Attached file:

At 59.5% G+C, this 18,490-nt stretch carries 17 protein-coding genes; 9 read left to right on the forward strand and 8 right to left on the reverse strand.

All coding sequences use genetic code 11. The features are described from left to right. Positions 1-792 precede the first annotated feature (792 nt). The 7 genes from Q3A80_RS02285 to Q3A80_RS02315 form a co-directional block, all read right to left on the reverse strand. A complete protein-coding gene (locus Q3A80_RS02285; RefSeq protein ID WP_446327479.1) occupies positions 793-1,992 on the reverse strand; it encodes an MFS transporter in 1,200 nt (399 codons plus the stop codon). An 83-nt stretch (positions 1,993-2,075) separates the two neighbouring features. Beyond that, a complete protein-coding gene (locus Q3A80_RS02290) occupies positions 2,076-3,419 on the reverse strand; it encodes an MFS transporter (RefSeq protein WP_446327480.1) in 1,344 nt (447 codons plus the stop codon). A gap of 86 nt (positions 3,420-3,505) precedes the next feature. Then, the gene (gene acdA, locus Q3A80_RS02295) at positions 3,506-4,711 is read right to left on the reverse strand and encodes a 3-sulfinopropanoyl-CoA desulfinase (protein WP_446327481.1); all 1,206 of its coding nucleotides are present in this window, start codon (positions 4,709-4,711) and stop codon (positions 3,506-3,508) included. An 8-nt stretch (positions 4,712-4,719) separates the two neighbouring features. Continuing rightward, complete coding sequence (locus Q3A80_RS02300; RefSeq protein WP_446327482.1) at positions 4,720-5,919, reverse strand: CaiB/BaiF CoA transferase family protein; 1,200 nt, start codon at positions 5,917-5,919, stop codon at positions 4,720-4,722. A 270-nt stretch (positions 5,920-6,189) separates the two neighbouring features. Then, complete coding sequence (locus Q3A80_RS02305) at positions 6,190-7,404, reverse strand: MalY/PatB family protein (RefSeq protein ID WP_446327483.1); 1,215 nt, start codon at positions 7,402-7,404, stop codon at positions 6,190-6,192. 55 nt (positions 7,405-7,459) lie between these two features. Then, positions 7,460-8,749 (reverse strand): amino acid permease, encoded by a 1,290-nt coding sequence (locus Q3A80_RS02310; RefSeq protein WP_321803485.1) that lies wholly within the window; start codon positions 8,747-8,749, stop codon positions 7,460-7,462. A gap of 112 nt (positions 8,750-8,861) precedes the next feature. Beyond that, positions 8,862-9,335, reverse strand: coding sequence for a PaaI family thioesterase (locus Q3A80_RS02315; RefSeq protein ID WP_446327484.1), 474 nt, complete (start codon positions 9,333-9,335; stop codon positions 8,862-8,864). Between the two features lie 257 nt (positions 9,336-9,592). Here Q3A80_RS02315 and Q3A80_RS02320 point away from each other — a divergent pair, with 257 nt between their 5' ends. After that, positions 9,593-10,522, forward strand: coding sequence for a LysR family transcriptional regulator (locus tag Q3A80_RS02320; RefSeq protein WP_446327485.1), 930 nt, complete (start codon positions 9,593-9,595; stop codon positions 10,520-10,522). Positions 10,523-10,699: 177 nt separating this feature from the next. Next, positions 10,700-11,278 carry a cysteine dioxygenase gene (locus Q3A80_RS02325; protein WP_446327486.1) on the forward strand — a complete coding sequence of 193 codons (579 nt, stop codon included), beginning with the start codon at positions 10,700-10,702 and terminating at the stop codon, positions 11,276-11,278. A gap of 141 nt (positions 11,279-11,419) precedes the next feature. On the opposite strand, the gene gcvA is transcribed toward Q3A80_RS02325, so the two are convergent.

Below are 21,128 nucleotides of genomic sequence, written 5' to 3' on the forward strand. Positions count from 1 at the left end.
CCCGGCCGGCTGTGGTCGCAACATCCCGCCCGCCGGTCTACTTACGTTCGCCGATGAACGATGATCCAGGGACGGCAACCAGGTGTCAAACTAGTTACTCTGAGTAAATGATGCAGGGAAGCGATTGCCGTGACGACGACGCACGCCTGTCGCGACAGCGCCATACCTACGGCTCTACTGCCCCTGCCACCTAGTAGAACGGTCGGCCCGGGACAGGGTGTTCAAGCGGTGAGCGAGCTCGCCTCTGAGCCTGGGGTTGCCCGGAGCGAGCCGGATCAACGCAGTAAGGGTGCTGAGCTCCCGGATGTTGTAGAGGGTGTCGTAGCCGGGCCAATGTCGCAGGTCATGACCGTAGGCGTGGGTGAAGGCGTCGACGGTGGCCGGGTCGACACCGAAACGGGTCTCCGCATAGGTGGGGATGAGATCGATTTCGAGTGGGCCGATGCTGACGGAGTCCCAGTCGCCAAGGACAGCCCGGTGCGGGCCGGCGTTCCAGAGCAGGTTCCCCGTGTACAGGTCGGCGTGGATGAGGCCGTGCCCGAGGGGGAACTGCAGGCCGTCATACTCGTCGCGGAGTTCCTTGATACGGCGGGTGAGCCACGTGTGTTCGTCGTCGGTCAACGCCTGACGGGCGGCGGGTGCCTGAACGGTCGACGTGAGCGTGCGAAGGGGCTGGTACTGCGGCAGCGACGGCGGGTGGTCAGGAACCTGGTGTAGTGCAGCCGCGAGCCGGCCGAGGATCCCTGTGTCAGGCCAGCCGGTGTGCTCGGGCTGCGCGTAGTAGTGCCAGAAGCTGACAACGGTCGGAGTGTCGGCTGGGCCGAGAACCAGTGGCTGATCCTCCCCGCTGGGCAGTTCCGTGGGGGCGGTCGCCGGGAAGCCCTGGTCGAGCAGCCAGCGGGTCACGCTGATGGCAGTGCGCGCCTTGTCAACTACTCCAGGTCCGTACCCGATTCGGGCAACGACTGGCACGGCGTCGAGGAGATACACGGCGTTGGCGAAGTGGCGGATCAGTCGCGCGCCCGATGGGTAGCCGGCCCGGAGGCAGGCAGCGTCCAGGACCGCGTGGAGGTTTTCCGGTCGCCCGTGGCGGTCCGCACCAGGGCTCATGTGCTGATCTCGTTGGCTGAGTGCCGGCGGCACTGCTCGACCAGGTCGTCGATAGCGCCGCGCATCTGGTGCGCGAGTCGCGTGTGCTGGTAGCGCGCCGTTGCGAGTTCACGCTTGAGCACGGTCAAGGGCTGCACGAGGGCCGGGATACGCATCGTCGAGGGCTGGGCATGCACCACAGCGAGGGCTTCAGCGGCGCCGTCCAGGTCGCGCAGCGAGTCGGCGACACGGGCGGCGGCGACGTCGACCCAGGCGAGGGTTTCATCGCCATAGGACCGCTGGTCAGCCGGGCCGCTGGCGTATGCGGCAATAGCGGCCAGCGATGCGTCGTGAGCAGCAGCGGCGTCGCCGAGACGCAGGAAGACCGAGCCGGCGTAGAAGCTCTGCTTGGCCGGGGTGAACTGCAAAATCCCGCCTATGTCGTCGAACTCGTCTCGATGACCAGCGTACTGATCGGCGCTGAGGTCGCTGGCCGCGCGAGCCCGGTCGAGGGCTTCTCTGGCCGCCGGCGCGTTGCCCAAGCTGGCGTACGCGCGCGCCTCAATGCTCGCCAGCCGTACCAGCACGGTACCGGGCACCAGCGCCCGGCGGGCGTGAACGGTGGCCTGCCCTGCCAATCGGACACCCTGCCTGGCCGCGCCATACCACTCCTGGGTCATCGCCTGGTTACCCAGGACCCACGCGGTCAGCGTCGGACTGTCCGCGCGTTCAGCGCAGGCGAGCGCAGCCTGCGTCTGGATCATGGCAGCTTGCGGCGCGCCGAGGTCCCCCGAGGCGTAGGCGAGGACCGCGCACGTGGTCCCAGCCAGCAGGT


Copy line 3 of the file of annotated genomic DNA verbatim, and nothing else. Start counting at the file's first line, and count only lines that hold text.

Below are 21,128 nucleotides of genomic sequence, written 5' to 3' on the forward strand. Positions count from 1 at the left end.